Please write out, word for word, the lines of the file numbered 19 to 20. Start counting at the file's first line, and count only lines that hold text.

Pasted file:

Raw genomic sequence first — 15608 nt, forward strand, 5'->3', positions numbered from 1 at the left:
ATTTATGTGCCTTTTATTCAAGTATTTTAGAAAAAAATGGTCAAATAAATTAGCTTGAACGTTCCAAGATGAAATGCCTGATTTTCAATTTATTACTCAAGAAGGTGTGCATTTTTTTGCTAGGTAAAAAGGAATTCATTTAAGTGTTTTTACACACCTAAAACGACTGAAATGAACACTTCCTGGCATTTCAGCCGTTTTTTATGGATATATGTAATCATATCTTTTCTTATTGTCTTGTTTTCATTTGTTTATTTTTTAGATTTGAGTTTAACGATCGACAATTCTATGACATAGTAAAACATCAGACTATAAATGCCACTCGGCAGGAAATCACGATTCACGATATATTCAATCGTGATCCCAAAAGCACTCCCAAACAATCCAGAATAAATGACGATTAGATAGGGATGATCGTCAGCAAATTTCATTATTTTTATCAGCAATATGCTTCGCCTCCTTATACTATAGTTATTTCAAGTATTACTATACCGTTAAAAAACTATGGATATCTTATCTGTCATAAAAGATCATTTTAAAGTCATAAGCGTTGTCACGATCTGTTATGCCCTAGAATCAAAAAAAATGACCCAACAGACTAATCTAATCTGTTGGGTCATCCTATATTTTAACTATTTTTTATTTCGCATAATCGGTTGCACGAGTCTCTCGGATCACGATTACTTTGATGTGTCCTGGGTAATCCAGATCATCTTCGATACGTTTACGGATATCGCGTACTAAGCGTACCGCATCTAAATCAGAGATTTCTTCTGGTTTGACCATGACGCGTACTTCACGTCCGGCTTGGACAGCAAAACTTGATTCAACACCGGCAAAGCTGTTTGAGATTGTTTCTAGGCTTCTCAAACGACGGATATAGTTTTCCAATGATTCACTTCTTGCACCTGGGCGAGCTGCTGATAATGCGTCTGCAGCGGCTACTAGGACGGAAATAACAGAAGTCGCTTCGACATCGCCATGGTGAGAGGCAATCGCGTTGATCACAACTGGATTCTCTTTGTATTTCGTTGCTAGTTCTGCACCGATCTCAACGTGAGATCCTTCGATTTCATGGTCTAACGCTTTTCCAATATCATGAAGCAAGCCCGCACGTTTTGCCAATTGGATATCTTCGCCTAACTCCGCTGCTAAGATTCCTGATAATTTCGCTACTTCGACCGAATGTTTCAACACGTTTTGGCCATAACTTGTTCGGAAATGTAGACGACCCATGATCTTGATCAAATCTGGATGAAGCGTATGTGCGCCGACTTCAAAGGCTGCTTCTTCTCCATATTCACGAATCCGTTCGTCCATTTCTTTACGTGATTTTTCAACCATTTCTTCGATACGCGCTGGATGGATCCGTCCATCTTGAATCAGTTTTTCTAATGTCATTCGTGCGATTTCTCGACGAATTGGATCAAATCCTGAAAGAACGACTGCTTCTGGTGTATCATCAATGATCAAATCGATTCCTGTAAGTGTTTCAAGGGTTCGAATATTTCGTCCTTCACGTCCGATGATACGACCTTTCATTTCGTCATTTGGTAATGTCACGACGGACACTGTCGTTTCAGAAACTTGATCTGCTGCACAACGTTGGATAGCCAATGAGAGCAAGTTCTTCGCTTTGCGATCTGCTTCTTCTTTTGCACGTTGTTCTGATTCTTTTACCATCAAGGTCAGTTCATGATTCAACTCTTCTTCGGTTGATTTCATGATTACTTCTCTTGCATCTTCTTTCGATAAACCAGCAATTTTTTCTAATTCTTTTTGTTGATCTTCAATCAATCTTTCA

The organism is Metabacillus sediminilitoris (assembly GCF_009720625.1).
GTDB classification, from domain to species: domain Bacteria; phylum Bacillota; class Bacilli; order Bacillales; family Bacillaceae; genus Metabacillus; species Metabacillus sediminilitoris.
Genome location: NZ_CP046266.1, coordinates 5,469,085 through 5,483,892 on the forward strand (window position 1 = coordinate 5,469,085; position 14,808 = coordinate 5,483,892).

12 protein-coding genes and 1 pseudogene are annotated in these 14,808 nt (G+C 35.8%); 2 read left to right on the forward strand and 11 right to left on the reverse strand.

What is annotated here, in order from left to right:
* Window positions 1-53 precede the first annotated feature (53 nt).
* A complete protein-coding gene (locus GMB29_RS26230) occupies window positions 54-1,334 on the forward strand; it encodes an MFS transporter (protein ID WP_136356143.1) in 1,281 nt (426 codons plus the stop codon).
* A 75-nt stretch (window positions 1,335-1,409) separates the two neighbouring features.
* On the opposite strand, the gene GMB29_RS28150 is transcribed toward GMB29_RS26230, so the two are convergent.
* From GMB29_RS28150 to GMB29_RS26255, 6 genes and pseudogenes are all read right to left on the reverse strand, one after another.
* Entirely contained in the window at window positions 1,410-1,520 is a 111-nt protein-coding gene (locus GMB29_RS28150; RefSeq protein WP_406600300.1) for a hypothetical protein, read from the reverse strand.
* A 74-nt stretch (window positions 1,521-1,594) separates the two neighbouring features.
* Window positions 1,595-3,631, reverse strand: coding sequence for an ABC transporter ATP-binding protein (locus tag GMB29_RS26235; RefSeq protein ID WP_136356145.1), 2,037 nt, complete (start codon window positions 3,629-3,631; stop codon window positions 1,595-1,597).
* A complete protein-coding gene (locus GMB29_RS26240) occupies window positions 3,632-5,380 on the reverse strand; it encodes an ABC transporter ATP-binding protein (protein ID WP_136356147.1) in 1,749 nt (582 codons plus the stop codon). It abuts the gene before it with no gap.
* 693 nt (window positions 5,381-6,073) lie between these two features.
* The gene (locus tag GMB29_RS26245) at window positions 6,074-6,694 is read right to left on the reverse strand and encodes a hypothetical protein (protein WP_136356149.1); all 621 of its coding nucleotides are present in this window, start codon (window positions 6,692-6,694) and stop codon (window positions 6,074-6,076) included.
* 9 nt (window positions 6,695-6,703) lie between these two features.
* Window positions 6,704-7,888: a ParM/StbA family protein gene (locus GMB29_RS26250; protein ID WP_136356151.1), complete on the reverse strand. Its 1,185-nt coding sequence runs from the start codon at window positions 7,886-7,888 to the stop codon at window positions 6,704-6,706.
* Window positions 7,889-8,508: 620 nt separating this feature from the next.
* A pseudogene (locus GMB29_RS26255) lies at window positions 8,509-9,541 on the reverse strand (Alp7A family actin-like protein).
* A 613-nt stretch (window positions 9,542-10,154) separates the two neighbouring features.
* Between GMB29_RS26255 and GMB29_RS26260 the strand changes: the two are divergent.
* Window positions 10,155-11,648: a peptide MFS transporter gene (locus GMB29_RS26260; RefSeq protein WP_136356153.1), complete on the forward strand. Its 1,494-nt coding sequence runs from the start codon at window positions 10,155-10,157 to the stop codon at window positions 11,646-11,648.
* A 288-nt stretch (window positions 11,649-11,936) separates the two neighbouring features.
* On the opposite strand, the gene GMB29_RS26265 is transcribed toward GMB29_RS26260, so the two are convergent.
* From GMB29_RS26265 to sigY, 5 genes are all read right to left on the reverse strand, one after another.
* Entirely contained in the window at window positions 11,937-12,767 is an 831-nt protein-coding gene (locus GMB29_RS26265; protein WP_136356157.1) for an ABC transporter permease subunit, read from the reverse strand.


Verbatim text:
* 9 nt (window positions 6,695-6,703) lie between these two features.
* Window positions 6,704-7,888: a ParM/StbA family protein gene (locus GMB29_RS26250; protein ID WP_136356151.1), complete on the reverse strand. Its 1,185-nt coding sequence runs from the start codon at window positions 7,886-7,888 to the stop codon at window positions 6,704-6,706.